"The siege and storming of Riga" from the memories of General Barclay de Toilly
-Now in my late years of life, when melancholy fills my aged heart, spent by the joys and misfortunes of a whole existence. I can't help but remember those yars in my youth where heroes walked the face of earth and everything seemed possible for those bold enough to make a try.
Amongst those tims of greatness and tragedy none shines more in my fading remembrances than the great war that shaked the very foundations of Russia. When the emperor amassed all his minimons to launch what he tought to be the decisive strike that would manage the submission of Europe, unaware that since the very moment that he and his army crossed the Niemen their doom was sealed.
Hitherto the campaign has gone against us, repated defeats at the same bordrs o f th empir announced the arrival of harsh times for all of us, supplis run low and collumns of smoke startes to plague the sky when the battered russian armies starts a painful retrat from the victorious flags of a hunderd nations. It was pitiful to har by rumour or report all those bad news, sickening for the morale of my good men and as deadly as any bullet for fear posions the soul and weaks the will.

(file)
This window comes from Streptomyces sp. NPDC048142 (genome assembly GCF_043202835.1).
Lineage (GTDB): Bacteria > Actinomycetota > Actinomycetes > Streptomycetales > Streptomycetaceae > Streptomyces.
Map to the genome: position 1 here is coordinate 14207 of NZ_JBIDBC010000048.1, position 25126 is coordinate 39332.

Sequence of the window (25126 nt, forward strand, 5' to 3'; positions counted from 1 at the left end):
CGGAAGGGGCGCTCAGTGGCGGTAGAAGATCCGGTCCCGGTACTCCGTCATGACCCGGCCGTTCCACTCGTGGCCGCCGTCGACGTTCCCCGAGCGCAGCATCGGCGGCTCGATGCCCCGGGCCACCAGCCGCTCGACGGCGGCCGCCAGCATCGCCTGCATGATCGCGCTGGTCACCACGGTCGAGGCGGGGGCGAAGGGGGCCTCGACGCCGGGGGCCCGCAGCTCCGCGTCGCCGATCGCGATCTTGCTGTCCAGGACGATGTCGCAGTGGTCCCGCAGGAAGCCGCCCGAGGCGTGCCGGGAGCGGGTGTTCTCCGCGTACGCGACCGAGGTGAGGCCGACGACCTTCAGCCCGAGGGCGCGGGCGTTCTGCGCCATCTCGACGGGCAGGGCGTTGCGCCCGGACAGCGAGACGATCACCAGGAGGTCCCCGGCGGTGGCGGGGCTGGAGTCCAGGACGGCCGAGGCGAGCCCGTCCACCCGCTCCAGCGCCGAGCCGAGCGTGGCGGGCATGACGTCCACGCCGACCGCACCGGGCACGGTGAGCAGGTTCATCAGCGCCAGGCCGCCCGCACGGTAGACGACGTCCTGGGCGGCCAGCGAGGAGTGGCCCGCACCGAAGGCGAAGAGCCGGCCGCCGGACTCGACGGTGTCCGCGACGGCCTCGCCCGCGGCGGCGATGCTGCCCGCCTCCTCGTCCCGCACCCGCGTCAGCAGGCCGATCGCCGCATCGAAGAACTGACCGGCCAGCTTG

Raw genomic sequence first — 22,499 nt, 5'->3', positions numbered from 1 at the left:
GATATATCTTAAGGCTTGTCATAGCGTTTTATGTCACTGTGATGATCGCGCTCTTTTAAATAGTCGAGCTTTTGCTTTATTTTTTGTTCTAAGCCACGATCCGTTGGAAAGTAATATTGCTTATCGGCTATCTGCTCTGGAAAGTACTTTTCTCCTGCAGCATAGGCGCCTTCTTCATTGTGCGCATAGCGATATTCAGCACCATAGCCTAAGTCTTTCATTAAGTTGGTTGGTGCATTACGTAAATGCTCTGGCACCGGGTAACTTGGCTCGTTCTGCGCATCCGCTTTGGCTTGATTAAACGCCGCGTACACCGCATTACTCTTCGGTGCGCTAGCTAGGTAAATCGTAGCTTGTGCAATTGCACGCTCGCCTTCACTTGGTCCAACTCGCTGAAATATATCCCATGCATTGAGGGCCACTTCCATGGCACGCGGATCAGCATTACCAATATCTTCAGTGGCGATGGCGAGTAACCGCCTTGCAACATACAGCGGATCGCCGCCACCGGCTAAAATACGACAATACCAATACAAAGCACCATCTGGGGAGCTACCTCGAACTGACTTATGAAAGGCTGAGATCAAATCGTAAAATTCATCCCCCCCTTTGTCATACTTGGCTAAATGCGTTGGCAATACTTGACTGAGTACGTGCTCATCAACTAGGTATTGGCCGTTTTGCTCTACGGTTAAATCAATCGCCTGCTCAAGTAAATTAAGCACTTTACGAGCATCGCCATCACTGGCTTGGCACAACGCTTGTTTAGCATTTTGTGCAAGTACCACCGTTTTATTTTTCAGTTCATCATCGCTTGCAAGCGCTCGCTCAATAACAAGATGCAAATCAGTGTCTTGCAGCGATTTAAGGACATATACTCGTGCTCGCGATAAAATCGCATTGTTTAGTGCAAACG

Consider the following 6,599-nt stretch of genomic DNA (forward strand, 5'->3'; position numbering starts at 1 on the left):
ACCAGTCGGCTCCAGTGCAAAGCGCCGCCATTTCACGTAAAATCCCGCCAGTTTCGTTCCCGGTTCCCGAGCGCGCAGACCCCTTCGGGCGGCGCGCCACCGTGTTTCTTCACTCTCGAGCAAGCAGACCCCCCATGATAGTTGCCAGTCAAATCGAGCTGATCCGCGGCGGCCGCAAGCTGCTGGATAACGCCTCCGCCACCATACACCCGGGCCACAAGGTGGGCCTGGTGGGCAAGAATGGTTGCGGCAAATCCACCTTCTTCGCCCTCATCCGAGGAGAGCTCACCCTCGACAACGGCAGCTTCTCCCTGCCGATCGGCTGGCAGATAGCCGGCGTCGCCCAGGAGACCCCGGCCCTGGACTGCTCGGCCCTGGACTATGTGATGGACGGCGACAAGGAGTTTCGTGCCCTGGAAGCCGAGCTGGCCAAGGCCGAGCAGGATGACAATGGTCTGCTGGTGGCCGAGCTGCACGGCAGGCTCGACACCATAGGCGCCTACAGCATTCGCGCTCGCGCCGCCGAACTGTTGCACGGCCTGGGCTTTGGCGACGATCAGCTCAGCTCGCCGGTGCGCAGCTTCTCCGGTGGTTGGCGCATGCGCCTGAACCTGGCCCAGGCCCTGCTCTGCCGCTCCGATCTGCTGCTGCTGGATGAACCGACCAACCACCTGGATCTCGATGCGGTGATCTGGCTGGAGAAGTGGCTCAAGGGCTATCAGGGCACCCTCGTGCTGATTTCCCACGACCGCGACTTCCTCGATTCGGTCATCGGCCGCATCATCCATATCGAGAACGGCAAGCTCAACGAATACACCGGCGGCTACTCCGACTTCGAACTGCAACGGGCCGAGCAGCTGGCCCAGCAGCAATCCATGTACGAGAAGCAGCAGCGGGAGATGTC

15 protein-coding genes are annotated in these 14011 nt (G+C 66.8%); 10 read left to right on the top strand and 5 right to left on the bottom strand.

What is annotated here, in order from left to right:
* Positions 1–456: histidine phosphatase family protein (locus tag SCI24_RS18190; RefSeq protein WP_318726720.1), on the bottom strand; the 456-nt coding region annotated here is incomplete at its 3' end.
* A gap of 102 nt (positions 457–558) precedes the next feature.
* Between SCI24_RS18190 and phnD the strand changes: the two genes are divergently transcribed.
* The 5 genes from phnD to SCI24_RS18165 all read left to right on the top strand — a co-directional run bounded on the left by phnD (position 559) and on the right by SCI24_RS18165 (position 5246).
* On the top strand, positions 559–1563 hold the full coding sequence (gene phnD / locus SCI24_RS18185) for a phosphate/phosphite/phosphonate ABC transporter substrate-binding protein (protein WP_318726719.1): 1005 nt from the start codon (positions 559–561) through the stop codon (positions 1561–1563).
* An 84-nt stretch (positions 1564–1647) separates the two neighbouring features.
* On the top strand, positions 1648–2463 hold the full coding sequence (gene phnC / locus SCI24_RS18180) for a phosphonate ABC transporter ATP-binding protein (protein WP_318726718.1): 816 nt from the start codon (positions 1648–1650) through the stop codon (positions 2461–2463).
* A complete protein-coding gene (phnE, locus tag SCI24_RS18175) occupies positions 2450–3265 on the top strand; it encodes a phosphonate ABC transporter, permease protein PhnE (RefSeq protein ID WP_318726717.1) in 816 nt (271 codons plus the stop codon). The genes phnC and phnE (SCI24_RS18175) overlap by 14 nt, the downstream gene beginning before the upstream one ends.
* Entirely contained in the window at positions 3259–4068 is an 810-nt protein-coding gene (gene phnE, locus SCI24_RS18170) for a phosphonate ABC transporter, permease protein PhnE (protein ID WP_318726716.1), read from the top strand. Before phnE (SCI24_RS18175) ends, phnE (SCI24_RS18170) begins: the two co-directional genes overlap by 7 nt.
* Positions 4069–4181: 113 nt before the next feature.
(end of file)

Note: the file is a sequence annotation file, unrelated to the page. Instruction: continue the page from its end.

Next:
So far the war was ben favourable to my men as we had cunningly trapped th army of marshall Mc Donald in Riga, the swamps and beaches of this lativan town become the tombstone of hundreds of frenchmen as the starvation and illness made bite after bite upon the encircled regiments. It was like having rats trapped in a box, swarms of Cossacks under my dear frined Borstin Petrovich waved a tick web impentrable for supply convoys and reinforce columns; while at the front my artillery, solidly sitted upon its redoubts, blowed one by one the french fortifications. And if anyone of those disgraceful turned his gaze towards the sea hoping for relief, his hopes were quickly shattered by the english squad that stood inamovible and imperturbable upon the black waves of the northern sea, blockading all scape like the silent and deadly guardians of some oriental myth.